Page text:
In the case of the user defined queues 2-15, the memory manager controller 1610 only maintains the start and tail pointers of the queues. The host processor 210 maintains the head pointers of these queues. Thus, the host processor 210 specifies the location in the queue from which it wishes to read-out data. The reading of data from, and the writing of data to, the user defined queues is otherwise similar to the reading of data from and the writing of data to the video and audio queues.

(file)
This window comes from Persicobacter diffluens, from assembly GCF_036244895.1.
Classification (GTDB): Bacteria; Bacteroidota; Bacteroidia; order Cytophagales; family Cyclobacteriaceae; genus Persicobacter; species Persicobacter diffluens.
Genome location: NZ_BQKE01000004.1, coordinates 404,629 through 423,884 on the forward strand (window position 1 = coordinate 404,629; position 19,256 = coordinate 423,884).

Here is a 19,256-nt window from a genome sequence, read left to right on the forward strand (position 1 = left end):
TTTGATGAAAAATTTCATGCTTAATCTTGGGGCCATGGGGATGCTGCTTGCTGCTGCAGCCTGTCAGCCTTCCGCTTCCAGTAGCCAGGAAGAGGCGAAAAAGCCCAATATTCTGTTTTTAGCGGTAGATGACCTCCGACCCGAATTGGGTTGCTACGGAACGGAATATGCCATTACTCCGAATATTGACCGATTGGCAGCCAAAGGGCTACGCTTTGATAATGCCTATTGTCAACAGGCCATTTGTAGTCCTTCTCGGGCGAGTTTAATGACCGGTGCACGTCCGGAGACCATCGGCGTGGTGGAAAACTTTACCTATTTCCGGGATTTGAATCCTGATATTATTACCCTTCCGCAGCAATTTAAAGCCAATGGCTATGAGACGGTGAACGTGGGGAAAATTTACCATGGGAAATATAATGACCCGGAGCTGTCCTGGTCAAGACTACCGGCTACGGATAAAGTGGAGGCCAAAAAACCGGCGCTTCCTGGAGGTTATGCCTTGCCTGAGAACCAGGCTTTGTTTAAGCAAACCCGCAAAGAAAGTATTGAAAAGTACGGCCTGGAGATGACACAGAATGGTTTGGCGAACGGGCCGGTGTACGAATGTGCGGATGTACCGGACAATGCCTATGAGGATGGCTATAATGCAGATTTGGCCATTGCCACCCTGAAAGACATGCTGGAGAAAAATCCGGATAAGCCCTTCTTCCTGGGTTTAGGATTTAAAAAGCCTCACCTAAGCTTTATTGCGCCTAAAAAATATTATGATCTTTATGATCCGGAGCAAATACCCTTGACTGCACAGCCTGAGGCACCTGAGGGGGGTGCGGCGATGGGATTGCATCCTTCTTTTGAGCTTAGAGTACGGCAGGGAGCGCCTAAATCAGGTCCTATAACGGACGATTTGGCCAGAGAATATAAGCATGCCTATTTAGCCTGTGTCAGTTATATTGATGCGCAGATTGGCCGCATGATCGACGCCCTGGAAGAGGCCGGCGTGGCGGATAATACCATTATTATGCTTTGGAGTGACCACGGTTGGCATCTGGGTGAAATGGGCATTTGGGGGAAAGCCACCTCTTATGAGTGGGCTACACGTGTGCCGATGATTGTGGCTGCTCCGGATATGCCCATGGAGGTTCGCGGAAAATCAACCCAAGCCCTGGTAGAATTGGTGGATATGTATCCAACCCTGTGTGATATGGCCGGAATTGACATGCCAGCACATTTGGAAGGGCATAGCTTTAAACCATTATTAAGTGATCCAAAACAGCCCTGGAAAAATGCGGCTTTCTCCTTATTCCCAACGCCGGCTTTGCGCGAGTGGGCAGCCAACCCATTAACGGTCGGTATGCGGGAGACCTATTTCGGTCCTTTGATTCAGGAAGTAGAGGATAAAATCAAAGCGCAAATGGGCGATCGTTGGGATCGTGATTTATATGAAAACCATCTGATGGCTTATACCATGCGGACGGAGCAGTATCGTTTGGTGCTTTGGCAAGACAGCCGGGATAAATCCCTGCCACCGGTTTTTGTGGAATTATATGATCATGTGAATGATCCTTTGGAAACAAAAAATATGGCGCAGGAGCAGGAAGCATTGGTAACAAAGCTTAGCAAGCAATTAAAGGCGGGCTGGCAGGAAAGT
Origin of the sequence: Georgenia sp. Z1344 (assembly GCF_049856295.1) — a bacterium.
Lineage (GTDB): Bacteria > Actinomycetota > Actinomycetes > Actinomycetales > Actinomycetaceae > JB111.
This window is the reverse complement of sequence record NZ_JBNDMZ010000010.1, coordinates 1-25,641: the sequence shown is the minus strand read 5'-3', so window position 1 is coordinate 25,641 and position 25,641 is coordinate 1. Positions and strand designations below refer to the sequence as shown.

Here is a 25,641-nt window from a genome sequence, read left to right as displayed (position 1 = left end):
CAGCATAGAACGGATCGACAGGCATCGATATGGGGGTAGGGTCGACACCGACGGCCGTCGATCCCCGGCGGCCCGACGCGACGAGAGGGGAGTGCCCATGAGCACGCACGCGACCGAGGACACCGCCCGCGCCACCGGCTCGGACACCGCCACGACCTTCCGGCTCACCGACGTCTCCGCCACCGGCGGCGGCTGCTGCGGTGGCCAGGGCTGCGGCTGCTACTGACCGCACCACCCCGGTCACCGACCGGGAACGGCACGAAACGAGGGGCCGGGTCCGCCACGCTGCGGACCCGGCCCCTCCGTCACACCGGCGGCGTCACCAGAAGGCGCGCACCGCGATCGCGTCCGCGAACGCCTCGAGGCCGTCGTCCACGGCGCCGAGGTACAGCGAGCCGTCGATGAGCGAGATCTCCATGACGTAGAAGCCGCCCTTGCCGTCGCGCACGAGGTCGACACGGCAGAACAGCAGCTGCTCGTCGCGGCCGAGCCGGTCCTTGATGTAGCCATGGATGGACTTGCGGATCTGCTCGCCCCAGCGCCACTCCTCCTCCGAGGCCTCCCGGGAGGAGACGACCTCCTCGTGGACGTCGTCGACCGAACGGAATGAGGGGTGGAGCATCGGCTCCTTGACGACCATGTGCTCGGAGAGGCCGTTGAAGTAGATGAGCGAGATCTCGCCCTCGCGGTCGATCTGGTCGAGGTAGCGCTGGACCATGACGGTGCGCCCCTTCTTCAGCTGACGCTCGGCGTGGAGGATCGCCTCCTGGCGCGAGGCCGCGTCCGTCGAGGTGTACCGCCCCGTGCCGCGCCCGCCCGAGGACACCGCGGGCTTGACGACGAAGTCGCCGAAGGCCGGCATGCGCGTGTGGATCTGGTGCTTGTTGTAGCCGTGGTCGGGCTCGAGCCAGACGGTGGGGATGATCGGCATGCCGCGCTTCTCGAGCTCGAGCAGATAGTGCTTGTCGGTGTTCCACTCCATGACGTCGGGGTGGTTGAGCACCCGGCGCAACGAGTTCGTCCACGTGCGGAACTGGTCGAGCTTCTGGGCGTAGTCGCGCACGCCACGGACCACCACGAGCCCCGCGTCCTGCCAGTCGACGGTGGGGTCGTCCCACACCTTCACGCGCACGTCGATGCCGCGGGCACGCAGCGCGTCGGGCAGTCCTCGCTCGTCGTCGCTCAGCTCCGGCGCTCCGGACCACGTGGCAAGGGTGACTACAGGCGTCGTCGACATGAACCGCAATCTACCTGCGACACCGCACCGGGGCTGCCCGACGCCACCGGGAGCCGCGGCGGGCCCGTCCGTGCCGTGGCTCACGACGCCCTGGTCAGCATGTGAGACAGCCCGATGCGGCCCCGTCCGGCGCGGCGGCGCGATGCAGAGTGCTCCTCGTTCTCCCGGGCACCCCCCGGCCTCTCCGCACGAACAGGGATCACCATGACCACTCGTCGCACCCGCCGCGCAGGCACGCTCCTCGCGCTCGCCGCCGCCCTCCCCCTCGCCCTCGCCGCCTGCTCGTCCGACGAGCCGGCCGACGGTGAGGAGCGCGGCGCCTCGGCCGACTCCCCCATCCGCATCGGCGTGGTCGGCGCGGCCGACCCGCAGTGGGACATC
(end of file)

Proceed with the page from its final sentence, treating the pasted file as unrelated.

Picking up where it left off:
Illustratively, whenever the memory manager controller 1610 writes a burst of data to a particular queue, the memory manager controller 1610 sets a particular interrupt bit of an interrupt pending register which particular bit corresponds to the queue in which data was written. Likewise, the host processor 210 sets bits of an interrupt mask register corresponding to each queue for which the host processor 210 wishes to receive interrupts. When a bit for a particular queue is set in the interrupt pending register and the corresponding bit is also set in the interrupt mask register, an interrupt is generated in the memory manager controller 1610 and communicated, either via an interrupt pin of the transport stream decoder/demultiplexer 100 or via the bus 135 and host interface 130 to the host processor 210. Illustratively, this is achieved by simply logically OR-ing all of the interrupt pending register bits (which are enabled by the interrupt mask register) together in a logic OR gate. In response, the host processor 210 may examine the interrupt pending register to determine which queues contain data that may be read out. (While servicing the interrupt, the host processor 210 clears the interrupt generating bits of the interrupt pending register.)